Write Intro Paragraph: November 20th

               Write Section 1 of Body Paragraphs: November 22nd

               Write Section 2 of Body Paragraphs: November 24th

Write Section 3 of Body Paragraphs: November 27th (I don’t want to work on this over
Thanksgiving weekend!)

Write Section 4 of Body Paragraphs: November 29th

Write Conclusion:  December 1st

Meet with Teacher to Discuss Rough Draft: December 3rd

Submit Rough Draft (Teacher Due Date): December 5th

Work on Works Cited Page While I Wait for Teacher Feedback: December 8th

Work on Edits: December 12th

Final Draft: December 14th

Each of these chunks is then placed in the assignment book on the day you stated you would complete it, and it is to be treated like a daily assignment, not ignored, but completed.

               With all assignments, students need to check them off to confirm completion, and, if submission of work is a challenge, a second checkmark needs to be made once the assignment is handed in. This is my famous Double Check system. If any assignment does not have two checkmarks next to it, that means it is either incomplete or it was not handed in.

               Other tricks related to taming the assignment book include making sure your entries are specific. Using the research paper example, it is not enough to enter “Research Paper” in your assignment book. You need to be specific. Similarly, when you are studying for an exam, do not just write, “Math Test”, rather specifically list the content you will review for that exam. For example, write, “Review first ten terms in chapter ten and make flashcards and hints.” You now know what you are going to do in that period of time and how you will do it. This specificity not only creates a plan of action, but it helps you with self-accountability.

               Color-coding can also be an effective tool. I have students who make this skill into an artform! Some students have their binders, folders, and ink color of each subject coordinated -History is red, English is Blue, Math is green, etc. Others just make their entries color-coordinated, using the same colors for each subject every time they are entered. Other students use color to signify importance of assignments: red means top priority, yellow means average importance, green means upcoming assignment in the next week or so.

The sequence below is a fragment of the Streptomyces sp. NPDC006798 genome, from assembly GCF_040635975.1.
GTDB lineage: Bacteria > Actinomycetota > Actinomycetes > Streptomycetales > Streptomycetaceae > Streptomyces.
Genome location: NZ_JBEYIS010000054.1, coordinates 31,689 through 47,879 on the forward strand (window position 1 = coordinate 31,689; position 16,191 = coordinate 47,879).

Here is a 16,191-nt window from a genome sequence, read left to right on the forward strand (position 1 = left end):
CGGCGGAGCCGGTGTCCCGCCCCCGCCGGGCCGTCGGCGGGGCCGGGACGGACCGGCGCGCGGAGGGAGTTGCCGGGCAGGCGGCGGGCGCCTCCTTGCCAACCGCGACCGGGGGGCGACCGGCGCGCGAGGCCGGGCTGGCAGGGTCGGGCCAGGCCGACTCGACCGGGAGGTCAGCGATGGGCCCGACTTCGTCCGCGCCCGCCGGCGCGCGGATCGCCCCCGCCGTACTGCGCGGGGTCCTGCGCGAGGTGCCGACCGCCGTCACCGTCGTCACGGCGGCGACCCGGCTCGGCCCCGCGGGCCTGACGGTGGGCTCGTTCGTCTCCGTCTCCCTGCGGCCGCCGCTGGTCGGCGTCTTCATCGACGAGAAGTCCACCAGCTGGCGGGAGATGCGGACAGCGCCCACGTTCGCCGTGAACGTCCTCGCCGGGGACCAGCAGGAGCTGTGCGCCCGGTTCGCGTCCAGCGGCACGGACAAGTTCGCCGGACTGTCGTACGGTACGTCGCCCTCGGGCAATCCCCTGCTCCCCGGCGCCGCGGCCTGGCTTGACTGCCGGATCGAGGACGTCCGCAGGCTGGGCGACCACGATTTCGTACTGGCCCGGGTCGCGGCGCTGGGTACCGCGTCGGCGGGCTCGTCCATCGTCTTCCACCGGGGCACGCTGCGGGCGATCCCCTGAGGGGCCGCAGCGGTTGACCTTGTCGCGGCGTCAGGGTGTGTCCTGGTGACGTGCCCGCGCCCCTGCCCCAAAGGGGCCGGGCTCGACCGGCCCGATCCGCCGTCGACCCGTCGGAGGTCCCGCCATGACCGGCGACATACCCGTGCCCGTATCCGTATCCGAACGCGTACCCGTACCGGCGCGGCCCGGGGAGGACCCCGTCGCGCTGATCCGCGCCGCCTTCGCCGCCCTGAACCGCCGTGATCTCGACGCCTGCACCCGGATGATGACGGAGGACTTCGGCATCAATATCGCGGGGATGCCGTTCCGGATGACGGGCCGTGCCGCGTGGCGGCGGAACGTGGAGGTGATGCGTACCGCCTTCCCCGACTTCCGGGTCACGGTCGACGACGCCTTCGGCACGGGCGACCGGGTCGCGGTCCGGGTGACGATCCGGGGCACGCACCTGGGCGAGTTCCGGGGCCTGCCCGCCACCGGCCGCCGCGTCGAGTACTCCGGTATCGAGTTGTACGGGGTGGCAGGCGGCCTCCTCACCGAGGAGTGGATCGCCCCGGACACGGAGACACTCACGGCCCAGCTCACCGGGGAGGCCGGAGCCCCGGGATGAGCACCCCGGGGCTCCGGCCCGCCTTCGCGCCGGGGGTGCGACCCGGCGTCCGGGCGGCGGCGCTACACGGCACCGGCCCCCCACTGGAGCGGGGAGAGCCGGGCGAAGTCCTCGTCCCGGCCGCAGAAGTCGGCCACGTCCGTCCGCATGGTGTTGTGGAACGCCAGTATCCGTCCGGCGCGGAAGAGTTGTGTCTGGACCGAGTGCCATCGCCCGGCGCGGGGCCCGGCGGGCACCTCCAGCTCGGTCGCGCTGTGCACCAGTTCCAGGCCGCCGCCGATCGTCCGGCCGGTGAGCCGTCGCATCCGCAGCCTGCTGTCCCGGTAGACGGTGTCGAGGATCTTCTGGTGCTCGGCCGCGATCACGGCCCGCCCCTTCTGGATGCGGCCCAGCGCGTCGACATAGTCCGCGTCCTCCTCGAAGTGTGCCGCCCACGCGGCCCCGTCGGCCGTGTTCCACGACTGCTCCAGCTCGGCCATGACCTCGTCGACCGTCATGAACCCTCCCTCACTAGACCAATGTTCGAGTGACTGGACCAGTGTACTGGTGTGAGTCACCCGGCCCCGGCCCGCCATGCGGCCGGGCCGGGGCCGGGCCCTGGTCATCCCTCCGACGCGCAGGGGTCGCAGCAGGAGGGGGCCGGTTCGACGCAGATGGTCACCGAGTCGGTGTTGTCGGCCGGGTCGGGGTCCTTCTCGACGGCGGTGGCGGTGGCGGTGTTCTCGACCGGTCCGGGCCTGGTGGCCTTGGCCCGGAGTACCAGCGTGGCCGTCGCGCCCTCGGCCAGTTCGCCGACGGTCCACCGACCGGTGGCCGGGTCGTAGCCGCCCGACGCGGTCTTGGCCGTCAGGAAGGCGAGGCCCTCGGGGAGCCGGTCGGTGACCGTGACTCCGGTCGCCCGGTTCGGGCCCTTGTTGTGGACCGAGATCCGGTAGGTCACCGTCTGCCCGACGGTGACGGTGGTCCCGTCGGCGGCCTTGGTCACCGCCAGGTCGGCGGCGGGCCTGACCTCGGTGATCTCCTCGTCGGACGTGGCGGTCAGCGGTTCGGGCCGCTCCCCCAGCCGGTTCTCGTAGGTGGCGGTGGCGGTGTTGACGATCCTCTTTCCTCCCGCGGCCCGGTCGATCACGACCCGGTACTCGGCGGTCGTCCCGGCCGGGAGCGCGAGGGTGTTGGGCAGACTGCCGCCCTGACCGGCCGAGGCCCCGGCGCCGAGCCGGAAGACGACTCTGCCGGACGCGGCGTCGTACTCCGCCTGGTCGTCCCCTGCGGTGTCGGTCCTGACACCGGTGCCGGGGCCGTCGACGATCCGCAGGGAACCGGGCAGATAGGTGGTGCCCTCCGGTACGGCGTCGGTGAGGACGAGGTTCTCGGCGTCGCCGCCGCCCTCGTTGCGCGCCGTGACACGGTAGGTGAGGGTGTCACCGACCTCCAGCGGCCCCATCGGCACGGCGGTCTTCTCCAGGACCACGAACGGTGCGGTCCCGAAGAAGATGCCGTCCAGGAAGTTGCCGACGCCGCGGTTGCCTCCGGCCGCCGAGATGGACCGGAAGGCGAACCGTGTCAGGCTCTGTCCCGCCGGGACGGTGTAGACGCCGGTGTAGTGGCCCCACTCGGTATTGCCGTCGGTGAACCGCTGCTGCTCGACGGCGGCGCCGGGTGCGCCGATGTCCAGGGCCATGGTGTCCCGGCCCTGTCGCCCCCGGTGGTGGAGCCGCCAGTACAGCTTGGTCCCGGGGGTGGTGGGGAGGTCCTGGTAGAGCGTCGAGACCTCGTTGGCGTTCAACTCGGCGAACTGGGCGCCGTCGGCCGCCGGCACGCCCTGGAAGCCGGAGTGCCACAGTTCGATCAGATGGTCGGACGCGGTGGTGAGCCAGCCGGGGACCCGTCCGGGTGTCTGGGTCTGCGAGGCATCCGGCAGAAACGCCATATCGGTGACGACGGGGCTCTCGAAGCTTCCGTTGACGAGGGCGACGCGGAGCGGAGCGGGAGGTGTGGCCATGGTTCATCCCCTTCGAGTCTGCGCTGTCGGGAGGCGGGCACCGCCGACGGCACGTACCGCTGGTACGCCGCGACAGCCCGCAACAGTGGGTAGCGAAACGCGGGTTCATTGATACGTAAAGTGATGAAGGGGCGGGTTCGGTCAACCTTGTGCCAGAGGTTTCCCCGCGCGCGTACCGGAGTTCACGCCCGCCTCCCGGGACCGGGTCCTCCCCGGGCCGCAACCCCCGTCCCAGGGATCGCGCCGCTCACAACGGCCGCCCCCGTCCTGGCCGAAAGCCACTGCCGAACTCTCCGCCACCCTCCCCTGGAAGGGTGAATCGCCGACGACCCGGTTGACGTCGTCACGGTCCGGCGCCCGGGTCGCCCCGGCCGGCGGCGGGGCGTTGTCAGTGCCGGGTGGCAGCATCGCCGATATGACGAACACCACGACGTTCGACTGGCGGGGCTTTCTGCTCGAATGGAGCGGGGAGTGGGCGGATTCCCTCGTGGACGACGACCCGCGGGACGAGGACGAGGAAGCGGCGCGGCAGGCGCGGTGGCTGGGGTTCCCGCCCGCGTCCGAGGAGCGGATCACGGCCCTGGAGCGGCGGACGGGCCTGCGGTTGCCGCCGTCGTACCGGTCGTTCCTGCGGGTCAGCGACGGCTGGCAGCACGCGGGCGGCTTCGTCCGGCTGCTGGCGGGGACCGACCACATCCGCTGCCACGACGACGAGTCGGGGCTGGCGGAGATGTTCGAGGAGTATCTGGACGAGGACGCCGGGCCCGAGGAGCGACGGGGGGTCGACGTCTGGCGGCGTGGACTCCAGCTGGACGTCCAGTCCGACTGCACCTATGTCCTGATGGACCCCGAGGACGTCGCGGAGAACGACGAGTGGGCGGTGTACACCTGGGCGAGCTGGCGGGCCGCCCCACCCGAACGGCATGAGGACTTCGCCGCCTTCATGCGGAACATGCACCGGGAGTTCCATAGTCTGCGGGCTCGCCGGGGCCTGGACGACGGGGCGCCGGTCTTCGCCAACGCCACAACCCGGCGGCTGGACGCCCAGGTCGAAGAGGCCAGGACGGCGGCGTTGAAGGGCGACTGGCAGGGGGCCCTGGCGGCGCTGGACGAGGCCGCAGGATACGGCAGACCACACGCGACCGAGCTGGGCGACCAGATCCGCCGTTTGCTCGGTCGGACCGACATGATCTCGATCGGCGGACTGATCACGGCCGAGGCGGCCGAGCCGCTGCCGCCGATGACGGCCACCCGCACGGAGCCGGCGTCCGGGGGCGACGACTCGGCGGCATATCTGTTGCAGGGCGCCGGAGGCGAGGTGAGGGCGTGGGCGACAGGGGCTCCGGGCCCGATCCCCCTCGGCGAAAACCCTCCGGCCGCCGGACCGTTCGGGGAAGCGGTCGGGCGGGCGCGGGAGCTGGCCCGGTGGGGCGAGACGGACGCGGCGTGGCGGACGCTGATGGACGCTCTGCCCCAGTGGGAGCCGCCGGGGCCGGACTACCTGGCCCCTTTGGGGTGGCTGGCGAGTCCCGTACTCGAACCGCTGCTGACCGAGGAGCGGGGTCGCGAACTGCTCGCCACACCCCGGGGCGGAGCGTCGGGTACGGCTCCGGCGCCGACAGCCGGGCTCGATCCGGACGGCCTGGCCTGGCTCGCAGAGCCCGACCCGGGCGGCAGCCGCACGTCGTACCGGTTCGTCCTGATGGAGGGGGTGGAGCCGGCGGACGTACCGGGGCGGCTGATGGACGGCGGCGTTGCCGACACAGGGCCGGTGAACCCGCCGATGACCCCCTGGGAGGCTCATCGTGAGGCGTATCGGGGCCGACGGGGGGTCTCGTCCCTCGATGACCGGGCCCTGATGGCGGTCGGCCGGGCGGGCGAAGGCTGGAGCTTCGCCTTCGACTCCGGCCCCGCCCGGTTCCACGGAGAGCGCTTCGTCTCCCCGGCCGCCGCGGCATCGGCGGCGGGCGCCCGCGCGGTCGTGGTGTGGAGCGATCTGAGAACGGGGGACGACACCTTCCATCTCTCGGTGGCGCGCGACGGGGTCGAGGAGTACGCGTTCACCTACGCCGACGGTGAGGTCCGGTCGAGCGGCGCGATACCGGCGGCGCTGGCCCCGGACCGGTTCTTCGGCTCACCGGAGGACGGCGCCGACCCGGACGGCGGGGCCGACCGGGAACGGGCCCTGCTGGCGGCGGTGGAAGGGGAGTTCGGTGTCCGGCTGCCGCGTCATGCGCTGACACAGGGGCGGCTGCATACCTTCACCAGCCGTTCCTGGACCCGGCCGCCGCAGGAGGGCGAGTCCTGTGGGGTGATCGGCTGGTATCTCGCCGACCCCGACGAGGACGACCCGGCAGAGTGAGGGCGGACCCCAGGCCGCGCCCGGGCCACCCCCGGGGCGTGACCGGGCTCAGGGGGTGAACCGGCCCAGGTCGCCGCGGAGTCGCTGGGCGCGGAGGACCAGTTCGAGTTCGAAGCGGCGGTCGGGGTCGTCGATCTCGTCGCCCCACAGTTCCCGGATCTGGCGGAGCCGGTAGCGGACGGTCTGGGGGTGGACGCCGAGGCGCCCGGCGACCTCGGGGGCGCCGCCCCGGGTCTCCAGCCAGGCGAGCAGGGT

Make use of the space allocated for notes to yourself. This is a great place to use colored writing to remind you to do those unusual tasks like meeting with your guidance counselor or teacher; bringing a prop to school; or having a parent sign a permission slip. The colored writing will draw your attention the these extra tasks.

               Finally, make sure your assignment book is with you at all times. If you are not allowed to carry a backpack from class to class, place that book on top of your book pile so you see that it’s there; put it in your backpack and take it to every class; and double check to make sure that sucker is in your backpack before you leave to go home. This tool is really your key to success!

               When it comes to digital tools, the same rules for the assignment book also apply, with a couple of added bonus features: portability, commutability, and alarms. 

               There are many digital versions of homework tracking tools. Google Calendar,, iStudiez Pro, are but a few of the digital tools students can use to track their work. Google Calendar tends to be a bit trickier to set up as there are multiple steps to take to scheduled tasks and color-coding tends to be a bit laborious. But once Google Calendar is set up properly, it is a powerful tool. Most apps can be used to set up reminders related to specific tasks and can be used on both iOS and Android phones as well as laptops, iPads, and tablets.

It is important to note that when setting up reminders and alarms, it is particularly crucial to choose times when you can take the required actionable step. For example, it doesn’t make sense to set a reminder to start your homework at 4pm if you will be in soccer practice at that time. If you tend to swipe and ignore alarms and reminders, use my Three Call system. If I want to start my homework at 4:30pm, I will set my alarm for 4:25pm with a note that says, “Get Ready”. I’ll set a second alarm for 4:30pm that says, “Let’s Go!”, and a third alarm at 4:35pm that says, “Did you start?” Having this three-alarm system facilitates organization and time management as well as self-accountability.

I would encourage you to explore different hard copies and digital versions of homework tracking tools. Play with them and understand how they work, then determine what works for you. Whatever assignment tracking tool you decide to use, it has to serve your needs and you must be willing to use it consistently.